Buda Castle takes up much of District 1 (prime area), so it is also known as "Castle District" (V�rnegyed). Dating back to the 13th century, District 1 is one of the oldest in Budapest, with grassy hillsides, medieval walls and cobbled streets.
Castle District represents the core of the ancient town, and the area has some of the country's most important historical monuments. And although in the 800 years since its foundation it has been hit by virtually every possible disaster - earthquake, fire, siege and world war - its beauty continues to shine through.
On entering the quarter visitors often feel that they have travelled back in time, to a completely different, calmer age. But in fact, the area has been reconstructed numerous times. The first time it was destroyed was when the the Austrian Habsburgs took back the area from the Turks in 1686. The reconstruction that followed was patterned after the original medieval layout, and the area became a government district. In the 18th century, it began to take on the elegant baroque atmosphere seen today. Though destroyed yet again in the battles that took place in 1944-1945, it was restored shortly after to its "original" glory.
Found here beside the Danube River are: the Citadel (Citadella) on Gellert Hill (Gell�rthegy), St. Matthias Church (M�ty�s templom), the Royal Palace and the Fisherman's Bastion, which offers a breathtaking panorama view of the city.
One of the most notable buildings is the 700-year-old Matthias Church, in Szenth�roms�g (Holy Trinity) Square. Over the course of centuries the church has been the scene of many coronations. It served as a mosque from 1541, before being re-consecrated. Inside, the earthly remains of King B�la III and his wife lie in a carved sarcophagus. Matthias Church has a rich collection of ecclesiastical art.
Fishermen's Bastion was built in neo-Romanesque style on the foundations of the medieval castle walls; it affords a superb viewpoint over the city. Right alongside, and happily alloying the old with the new, stands the luxury Hilton Hotel, built over 25 years ago. The hotel courtyard encompasses the cloister of a medieval monastery, inside which are the remains of an ancient church; theatrical performances are held here each summer.
One of the biggest attractions here is the Royal Palace (Kir�lyi Palota), which gave the area its name. Like the area itself, the castle was destroyed and rebuilt numerous of times over the centuries. It was built by the 13th century's King B�la IV. The originally gothic palace continued to expand over the next 300 years. It was completely destroyed when Hapsburgs liberated Buda from the Turks. The Hapsburgs built a small baroque palace on top of the old castle foundation, but this was damaged again during the so-called War of independence in 1848-1849. The reconstructions make the castle interesting, as it mixes numerous architectural styles such as baroque, gothic and renaissance. Housed in this palace complex are the Budapest History Museum, Hungarian National Gallery, the Contemporary Art Museum and the National Sz�chenyi Library.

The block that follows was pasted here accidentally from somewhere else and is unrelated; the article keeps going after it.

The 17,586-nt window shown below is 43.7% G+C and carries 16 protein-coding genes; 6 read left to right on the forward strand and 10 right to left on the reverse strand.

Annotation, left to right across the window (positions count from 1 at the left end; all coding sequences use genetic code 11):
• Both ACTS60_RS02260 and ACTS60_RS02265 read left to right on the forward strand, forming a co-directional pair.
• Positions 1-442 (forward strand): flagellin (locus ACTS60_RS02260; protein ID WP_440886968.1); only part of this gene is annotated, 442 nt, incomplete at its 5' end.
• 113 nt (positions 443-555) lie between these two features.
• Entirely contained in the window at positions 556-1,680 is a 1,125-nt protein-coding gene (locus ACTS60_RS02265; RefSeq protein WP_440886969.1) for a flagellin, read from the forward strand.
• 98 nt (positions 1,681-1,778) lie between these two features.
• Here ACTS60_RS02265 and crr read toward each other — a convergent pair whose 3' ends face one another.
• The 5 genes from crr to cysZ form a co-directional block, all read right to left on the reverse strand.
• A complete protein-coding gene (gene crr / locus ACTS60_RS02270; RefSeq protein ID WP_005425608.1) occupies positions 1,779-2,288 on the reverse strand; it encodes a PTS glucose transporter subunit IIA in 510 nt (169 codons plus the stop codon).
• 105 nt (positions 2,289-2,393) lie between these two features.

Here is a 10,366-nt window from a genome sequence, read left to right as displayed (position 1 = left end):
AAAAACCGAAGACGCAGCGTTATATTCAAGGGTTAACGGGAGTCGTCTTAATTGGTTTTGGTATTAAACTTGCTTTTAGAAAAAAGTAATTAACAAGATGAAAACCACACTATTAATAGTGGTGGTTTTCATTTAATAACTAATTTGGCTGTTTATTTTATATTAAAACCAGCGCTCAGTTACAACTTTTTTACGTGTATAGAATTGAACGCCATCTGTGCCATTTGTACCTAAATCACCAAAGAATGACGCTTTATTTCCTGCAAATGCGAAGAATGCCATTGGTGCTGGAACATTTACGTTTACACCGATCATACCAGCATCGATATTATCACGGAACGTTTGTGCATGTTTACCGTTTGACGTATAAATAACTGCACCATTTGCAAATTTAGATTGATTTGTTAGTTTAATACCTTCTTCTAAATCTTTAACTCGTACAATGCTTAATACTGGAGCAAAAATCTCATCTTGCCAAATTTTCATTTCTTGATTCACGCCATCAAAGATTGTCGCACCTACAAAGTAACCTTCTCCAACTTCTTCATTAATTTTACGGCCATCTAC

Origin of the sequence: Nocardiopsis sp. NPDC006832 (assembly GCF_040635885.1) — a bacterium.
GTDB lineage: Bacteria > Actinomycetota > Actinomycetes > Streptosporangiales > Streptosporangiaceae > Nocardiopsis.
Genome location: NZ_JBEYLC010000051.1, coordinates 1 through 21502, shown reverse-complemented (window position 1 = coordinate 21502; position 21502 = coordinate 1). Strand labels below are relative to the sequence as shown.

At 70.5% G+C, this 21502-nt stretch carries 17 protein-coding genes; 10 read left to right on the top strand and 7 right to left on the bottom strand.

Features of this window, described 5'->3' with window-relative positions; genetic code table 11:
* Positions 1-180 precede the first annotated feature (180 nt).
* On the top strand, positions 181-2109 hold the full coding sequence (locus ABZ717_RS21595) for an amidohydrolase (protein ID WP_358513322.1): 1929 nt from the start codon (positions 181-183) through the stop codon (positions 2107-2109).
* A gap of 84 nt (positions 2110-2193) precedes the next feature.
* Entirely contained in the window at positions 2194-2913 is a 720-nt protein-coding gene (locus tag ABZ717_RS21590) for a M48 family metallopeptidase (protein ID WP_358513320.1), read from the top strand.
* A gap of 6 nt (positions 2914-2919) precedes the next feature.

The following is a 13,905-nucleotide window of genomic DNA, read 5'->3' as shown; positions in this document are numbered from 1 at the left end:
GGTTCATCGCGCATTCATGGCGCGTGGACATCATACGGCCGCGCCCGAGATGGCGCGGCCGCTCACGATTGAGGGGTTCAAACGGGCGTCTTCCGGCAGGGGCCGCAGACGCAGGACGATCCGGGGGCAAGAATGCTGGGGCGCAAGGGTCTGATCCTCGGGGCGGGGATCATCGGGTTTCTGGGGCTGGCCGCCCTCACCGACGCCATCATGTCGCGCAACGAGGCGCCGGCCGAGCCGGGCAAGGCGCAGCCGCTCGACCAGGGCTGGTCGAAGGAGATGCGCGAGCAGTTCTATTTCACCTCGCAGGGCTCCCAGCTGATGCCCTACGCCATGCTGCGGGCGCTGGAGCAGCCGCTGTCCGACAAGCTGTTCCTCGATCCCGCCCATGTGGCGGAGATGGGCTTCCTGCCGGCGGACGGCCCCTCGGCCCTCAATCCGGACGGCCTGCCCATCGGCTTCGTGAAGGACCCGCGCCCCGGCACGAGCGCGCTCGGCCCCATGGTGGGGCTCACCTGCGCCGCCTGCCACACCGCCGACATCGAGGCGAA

Private cars from outside are banned here. Only those living or working in the area, guests of the luxurious Hilton Hotel, the V�rbusz and taxis, have permission to drive here.
Underneath Castle Hill there is labyrinth of caves, cellars and tunnels about 10 kilometres long, of which only 1.5 km are open to the public. Excavated during the Middle Ages, thousands lived down here during World War II.
The north slope of Gell�rt Hills is known as Tab�n. Once inhabited with pubs and inns, it is now home to the Aranyszarvas Restaurant, popular for its delectable game dishes. In winter, Gell�rt Hills are full of bundled-up children sledding down its snowy slopes. During summer, the area becomes a popular venue for folk and rock concerts. The elegant Gell�rt Hotel sits at the foot of the Gell�rt Hills, by the bank of the Danube.
Connected to the hotel are the Gell�rt Thermal Baths. A large spa complex built in art nouveau style, its facilities include an indoor and outdoor swimming pool, steam baths, sauas, thermal pools and numerous massage services. There are decks for nude sunbathing.
Budapest's downtown is accessible from this district, and numerous businesses use the district's old buildings. It is a popular tourist spot, so prices in the area relatively expensive, despite limited public transport.